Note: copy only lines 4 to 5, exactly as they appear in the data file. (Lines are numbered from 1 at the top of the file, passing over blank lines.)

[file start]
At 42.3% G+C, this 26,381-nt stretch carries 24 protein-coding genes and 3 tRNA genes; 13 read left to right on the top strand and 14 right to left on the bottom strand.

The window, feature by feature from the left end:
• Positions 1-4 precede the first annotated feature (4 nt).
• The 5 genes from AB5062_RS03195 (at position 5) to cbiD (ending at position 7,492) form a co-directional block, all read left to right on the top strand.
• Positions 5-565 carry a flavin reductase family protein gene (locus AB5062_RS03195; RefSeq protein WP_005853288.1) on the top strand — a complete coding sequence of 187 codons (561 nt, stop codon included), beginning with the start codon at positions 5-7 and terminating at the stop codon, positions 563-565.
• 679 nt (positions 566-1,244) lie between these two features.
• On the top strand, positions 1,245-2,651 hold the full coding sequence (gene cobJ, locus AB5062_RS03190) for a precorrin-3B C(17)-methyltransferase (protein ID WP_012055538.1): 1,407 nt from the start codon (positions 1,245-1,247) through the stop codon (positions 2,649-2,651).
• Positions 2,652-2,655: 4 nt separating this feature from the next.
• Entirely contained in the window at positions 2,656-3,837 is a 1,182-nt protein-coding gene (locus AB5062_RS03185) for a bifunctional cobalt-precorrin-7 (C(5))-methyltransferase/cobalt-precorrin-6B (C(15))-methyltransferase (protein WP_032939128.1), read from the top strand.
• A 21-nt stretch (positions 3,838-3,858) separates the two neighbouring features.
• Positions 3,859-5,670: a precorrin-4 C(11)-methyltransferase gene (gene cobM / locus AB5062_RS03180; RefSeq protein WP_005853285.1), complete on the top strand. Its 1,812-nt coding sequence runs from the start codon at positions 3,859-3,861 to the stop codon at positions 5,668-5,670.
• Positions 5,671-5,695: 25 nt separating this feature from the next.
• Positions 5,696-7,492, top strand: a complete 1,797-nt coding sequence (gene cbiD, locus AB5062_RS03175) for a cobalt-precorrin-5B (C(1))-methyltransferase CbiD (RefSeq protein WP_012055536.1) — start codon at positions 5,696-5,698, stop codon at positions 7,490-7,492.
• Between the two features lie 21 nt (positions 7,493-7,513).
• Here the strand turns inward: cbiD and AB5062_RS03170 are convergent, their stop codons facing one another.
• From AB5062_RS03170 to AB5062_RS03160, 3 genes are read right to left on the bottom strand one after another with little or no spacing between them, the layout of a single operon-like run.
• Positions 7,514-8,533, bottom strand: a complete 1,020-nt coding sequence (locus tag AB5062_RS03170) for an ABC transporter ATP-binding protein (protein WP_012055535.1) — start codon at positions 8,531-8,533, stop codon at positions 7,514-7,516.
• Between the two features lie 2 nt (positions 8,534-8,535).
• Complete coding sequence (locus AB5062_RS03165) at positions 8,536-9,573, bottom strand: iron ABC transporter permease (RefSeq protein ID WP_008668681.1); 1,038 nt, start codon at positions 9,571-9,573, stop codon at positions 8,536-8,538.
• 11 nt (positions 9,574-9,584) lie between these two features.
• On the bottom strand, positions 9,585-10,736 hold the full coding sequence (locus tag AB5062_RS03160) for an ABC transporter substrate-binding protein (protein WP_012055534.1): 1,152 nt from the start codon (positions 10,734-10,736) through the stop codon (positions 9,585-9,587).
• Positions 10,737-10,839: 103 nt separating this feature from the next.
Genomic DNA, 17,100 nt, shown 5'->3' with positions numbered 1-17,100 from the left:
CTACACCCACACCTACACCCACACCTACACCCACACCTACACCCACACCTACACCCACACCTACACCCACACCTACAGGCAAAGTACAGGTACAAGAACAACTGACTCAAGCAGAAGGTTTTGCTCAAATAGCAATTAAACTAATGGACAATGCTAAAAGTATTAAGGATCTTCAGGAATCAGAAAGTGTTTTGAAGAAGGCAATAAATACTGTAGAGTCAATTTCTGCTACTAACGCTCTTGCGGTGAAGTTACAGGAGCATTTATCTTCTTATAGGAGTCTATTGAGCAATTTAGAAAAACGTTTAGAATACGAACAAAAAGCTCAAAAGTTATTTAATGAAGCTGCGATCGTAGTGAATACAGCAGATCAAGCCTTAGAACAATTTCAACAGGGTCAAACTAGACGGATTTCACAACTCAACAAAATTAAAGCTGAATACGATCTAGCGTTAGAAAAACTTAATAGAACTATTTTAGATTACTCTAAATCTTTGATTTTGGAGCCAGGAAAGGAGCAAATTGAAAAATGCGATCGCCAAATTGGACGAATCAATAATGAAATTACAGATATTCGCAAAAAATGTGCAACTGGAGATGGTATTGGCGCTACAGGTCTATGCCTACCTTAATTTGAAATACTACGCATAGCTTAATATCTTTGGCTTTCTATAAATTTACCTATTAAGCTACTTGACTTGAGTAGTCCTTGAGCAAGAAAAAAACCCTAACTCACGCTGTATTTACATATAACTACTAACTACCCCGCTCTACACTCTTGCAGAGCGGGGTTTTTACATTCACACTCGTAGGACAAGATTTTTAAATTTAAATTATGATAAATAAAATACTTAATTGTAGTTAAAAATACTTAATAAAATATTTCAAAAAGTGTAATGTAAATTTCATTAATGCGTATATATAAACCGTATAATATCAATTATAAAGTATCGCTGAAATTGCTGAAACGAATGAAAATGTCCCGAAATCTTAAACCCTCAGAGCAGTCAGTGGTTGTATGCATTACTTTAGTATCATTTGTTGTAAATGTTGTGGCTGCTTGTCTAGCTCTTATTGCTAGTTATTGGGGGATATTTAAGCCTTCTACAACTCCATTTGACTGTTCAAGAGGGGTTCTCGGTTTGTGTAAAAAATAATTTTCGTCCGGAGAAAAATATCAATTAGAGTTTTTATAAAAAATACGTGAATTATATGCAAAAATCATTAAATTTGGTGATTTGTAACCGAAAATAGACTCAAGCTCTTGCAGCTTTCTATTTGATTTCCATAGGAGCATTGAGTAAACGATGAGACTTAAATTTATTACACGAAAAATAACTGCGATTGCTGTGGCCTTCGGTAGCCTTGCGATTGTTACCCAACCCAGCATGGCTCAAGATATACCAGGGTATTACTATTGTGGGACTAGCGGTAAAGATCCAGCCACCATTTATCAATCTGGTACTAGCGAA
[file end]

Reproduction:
• The 5 genes from AB5062_RS03195 (at position 5) to cbiD (ending at position 7,492) form a co-directional block, all read left to right on the top strand.
• Positions 5-565 carry a flavin reductase family protein gene (locus AB5062_RS03195; RefSeq protein WP_005853288.1) on the top strand — a complete coding sequence of 187 codons (561 nt, stop codon included), beginning with the start codon at positions 5-7 and terminating at the stop codon, positions 563-565.